Hit the jump to find out how you too can avoid devoting your all your free time to pro bono tech support.
With all the recent hubbub about Microsoft’s Kinect and Sony’s PlayStation Move, you’d be excused for thinking that motion control is some new phenomenon. In reality, it’s a technology that’s been around on the PC for years. Head tracking allows you to control your PC with your head. Mostly used in sim games, head tracking lets you move and tilt your head to control where your character looks. There are, of course, some excellent commercial head-tracking systems available, but it’s possible (thanks to free software called FreeTrack) to build your own head tracker with just a webcam and a few dollars worth of electrical supplies. We’ll show you how.
How do you know when it’s time to replace your gaming rig? When you’ve turned down all of the game settings to minimum and you still have to play at 1024x768. Or you’ve just completed the Steam hardware survey and Valve rejects your score because it’ll drag down the curve. Of course, if you’re asking the question in the first place....
In spec’ing this year’s gaming build, we decided to restrict ourselves to a budget of approximately $1,400. This would provide a nice challenge, but would still give us enough cash to build a powerful and feature-filled machine. If you’ve ever tried to squeeze high-end performance into this price point, you already know that the road to our final configuration wasn’t clear, obvious, or easy.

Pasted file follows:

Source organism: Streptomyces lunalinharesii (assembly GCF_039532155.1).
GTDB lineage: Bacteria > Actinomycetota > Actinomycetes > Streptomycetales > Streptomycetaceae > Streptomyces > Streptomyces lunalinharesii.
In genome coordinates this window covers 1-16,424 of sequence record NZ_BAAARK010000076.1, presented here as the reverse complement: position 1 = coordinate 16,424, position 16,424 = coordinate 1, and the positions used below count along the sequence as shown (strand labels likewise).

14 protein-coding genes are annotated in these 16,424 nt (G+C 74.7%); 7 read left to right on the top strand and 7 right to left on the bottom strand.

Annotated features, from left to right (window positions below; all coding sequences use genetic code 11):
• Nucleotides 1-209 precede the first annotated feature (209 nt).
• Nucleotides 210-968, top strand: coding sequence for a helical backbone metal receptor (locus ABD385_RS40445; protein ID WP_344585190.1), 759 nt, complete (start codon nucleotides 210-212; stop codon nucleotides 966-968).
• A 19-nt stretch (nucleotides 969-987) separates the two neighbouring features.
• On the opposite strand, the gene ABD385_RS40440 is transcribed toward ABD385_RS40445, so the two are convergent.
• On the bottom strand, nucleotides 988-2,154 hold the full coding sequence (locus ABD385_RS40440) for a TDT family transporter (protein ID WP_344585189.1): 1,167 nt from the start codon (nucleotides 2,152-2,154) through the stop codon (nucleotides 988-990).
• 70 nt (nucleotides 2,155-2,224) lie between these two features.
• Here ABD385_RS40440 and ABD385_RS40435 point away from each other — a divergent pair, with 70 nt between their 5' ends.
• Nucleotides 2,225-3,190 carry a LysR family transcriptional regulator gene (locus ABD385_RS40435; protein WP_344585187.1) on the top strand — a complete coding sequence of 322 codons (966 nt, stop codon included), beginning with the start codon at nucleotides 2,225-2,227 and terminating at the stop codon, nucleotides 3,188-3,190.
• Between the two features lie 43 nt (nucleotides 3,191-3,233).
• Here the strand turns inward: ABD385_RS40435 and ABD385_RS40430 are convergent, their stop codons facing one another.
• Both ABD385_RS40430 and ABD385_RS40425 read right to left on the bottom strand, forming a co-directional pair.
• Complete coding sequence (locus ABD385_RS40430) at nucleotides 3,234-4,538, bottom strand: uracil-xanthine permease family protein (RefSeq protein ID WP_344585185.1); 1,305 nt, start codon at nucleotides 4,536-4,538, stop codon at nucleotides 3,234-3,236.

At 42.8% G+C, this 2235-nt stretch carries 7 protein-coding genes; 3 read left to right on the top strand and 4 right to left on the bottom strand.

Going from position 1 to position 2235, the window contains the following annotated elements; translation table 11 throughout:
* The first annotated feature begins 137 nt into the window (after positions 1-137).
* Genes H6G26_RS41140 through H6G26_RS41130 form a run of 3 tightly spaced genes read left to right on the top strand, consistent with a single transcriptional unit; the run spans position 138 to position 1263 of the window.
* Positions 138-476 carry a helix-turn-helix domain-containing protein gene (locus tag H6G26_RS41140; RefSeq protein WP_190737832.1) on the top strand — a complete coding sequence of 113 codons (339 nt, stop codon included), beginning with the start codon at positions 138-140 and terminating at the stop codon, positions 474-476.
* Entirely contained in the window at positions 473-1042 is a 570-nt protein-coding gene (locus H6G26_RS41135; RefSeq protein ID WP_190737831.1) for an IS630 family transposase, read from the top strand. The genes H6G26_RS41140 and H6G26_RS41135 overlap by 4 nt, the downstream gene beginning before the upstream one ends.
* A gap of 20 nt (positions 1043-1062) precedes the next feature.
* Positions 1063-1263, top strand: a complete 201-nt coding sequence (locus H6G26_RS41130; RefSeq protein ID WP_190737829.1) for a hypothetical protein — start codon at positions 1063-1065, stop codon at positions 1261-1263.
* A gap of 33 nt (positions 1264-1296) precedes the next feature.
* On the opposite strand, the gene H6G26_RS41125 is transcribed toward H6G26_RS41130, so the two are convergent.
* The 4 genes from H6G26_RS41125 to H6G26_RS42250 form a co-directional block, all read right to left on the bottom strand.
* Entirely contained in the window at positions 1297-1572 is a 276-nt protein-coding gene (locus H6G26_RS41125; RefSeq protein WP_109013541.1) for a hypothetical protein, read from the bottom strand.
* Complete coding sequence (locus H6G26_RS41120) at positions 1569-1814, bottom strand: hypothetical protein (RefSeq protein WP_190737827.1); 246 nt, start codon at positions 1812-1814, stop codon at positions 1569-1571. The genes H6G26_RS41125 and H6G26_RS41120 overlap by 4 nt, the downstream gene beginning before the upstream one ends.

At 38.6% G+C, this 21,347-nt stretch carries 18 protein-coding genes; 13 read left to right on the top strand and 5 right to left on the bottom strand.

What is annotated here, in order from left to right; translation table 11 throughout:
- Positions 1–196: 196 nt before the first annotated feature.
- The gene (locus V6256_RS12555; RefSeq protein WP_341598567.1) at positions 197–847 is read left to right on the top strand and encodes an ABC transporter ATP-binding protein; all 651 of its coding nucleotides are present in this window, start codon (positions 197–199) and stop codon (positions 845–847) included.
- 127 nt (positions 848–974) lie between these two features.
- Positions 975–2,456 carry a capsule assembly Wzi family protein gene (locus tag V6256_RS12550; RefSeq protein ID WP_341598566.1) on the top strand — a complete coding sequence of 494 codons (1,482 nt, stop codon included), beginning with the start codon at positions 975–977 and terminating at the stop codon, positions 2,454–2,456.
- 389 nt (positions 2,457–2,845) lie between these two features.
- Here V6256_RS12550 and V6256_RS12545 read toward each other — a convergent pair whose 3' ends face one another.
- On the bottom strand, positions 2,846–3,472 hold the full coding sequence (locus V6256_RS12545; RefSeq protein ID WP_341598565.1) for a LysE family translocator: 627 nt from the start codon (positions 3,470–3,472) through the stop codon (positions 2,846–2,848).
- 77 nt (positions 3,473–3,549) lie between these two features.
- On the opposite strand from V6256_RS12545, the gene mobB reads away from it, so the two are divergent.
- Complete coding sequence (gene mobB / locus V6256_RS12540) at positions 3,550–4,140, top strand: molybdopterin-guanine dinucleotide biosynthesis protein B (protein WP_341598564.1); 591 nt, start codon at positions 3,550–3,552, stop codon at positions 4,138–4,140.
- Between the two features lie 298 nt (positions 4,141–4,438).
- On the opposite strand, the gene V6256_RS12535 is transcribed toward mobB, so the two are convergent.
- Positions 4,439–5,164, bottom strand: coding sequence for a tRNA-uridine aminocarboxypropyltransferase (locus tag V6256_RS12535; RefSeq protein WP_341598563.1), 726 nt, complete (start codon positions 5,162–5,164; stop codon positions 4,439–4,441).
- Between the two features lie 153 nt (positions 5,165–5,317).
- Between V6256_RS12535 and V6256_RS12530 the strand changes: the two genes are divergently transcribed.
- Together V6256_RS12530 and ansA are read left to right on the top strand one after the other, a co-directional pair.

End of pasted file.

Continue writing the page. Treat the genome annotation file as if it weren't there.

The truth is that there are many ways to skin a Tribble, and there is no single right config for everyone. To give you some insight into how we arrived at our final destination, we’re going to walk you through our decision-making process.
We expend bunches of keystrokes detailing how to recover from disaster, everything from sweeping spyware from your system to how to get your data back from the digital graveyard, but equally important is how to avoid potentially catastrophic scenarios in the first place. As the saying goes, an ounce of prevention is worth a pound of cure, or in in the world of PCs, hours of frustration.
On the flip side, maybe you have a masochistic desire to destroy your system. What better way to force your hand at upgrading then to render your current rig all but unusable? We don't condone killing hundreds, perhaps thousands of dollars of hardware, but hey, it's your stuff at stake, and how you choose to use (or abuse) it is up to you.
Either way, follow along as we show you the 10 worst things you can do to your PC and how to avoid them.